While the PC has quickly become the de facto home entertainment center for many, there are still moments – such as the Super Bowl or when it’s time to view Lawrence of Arabia or Star Wars on the big, big (home) screen – when sitting down, leaning back, and spacing out in front of a big-screen TV is a welcome change of pace.
LG’s model number 55LK520 55-Inch LCD HDTV produces a knockout 1080p picture. With three HDMI inputs, it’s possible to connect a satellite or digital set-top box, a Blu-Ray player, and an Internet device such as a Roku box. For the home theater industry’s equivalent of “legacy devices,” there are also component and composite inputs. (There’s no S-video connection, curiously. This may be the first video product I’ve purchased in 25 years without one.)
The LG 55LK520 lacks 3D, but I can’t say I’m enamored with that concept, particularly since it involves wearing ’50s-style 3D glasses over my own. And it lacks an Internet hook-up, but that’s OK as well. I’d rather plug-in a device of my own to connect to the Web. (Besides, my DirecTV receiver, Blu-Ray player, and Roku box all have various Web capabilities.)
The unit shares the same IR codes as the LG BD670 Blu-Ray player we reviewed last month; that unit’s remote is capable of performing the basic functions of this TV, though not vice-versa. It’s sort of academic though, as likely most will use some sort of universal remote, such as Logitech’s Harmony 900 or a similar device.
Initially, I was surprised by how “processed” some DirecTV HD programming looked on the 55LK520. Movies that were clearly shot on 35mm had an almost “live TV” sort of look, with little or no film grain visible. But you quickly become used to it. When I mentioned in my review of the Blu-Ray player last month that you can read the Winston logo printed on the band of Martin Sheen’s cigarettes in Apocalypse Now, or praised the details of a vintage Pimm’s Cup bottle label in the Blu-Ray edition of Boardwalk Empire, this was the TV I was viewing them on.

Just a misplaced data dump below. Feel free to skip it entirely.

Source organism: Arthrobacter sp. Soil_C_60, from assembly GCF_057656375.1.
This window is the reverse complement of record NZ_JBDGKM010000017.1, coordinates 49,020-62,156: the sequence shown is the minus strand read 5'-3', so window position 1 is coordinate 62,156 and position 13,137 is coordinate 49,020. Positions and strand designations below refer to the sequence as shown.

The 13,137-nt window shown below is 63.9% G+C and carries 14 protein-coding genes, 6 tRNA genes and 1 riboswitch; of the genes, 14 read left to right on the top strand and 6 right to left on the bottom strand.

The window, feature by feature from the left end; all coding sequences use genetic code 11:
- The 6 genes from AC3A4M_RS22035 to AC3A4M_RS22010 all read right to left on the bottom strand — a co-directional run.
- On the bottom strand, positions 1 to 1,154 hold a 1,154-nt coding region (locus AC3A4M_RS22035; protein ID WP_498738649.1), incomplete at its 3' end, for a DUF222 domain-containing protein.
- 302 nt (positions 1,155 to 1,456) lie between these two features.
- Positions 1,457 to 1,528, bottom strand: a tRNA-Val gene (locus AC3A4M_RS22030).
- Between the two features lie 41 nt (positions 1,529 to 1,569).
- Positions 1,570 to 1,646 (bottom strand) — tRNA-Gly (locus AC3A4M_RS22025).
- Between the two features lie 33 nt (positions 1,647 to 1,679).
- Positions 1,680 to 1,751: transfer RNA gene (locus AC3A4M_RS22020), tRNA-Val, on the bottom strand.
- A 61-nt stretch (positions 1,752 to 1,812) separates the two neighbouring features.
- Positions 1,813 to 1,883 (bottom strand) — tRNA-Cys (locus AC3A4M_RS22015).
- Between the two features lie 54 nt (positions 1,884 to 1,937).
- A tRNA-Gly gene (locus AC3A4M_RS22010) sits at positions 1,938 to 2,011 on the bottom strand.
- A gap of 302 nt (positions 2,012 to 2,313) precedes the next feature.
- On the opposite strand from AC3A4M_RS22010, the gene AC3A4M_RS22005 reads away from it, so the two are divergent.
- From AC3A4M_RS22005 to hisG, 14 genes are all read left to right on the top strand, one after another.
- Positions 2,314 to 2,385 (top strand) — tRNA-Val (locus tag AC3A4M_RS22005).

I had purchased the LG 55LK520 to replace an eight year old JVC rear-projection HD set, and immediately found that there was one feature on the older unit that I missed — the ability to zoom an 4X3 image to fill the screen. In contrast, unless I missed an option, the 55LK520 was only capable of black bars around a 4X3 image. If you watch a lot of older movies, or non-HD programming on cable or satellite, this might be something to keep in mind.
Also, for those who wish to place the LG 55LK520 on a tabletop (as I did, placing the unit on the stand in the middle of my home theater cabinets where my older — and much heavier rear projection once sat) my find that the base that the 55LK520 rests on feels a little on the flimsy side. It can do the job, but I wish had built with a more robust feel. Also, for those who placed their older rear projection sets with the screen flush with the edge of their supporting cabinet, the base causes the LG TV to be recessed about five inches in, which may require some adjustments if you’re planning to place the unit inside of a home theater cabinet. For those who wish to mount the LG 55LK520 on their wall, the rear of the set contains the usual VESA mount.
One of the handiest features on the back is a Toslink digital audio output. For those with limited digital audio inputs on their home theater receivers, the LG 55LK520 will output the audio of whatever device is currently displaying on the screen, thus simplifying use of the set with an A/V receiver, and reducing the number of digital audio inputs the A/V receiver needs for your various components. This also makes it easier to use the LG 55LK520 as a switcher for HDMI inputs, which is particularly useful if your A/V receiver has a few years on it, and lacks these connections.
Incidentally, this is as good a place as any for a friendly reminder, which may be old hat for some, but if not: if you’re doing your own installation, invest in a Brother P-Touch labeler or similar device and label your cables, putting the product the cable terminates in on the opposite end of the cable. Once you start building up a home theater with say, an A/V receiver, Blu-Ray player, Roku box, legacy equipment like a VCR, tape deck, CD player, etc, you risk finding yourself in a bewildering labyrinth of cables when you go to update your gear, or pull a device to send it to the repair shop. Having used masking tape, index file labels, and Crutchfield’s pre-printed cable labels, the tough vinyl P-Touch so far are the only labels that I’ve seen that don’t become brittle and risk falling off over time, but any label is better than none.